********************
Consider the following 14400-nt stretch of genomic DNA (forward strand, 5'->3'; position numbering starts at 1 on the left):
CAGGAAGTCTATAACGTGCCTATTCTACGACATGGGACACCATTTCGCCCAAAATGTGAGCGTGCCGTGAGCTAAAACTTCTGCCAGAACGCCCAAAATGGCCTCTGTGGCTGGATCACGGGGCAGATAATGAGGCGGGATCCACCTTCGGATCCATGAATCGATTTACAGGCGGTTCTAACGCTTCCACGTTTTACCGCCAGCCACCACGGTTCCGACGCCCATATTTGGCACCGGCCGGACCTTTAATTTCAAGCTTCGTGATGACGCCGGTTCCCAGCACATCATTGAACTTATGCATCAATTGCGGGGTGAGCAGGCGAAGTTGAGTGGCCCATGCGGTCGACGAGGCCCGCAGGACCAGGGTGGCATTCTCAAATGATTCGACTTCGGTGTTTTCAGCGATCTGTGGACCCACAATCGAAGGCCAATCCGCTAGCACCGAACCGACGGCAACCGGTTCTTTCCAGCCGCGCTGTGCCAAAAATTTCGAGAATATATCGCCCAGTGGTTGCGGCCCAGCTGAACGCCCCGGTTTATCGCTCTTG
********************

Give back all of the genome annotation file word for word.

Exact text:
Consider the following 14400-nt stretch of genomic DNA (forward strand, 5'->3'; position numbering starts at 1 on the left):
CAGGAAGTCTATAACGTGCCTATTCTACGACATGGGACACCATTTCGCCCAAAATGTGAGCGTGCCGTGAGCTAAAACTTCTGCCAGAACGCCCAAAATGGCCTCTGTGGCTGGATCACGGGGCAGATAATGAGGCGGGATCCACCTTCGGATCCATGAATCGATTTACAGGCGGTTCTAACGCTTCCACGTTTTACCGCCAGCCACCACGGTTCCGACGCCCATATTTGGCACCGGCCGGACCTTTAATTTCAAGCTTCGTGATGACGCCGGTTCCCAGCACATCATTGAACTTATGCATCAATTGCGGGGTGAGCAGGCGAAGTTGAGTGGCCCATGCGGTCGACGAGGCCCGCAGGACCAGGGTGGCATTCTCAAATGATTCGACTTCGGTGTTTTCAGCGATCTGTGGACCCACAATCGAAGGCCAATCCGCTAGCACCGAACCGACGGCAACCGGTTCTTTCCAGCCGCGCTGTGCCAAAAATTTCGAGAATATATCGCCCAGTGGTTGCGGCCCAGCTGAACGCCCCGGTTTATCGCTCTTG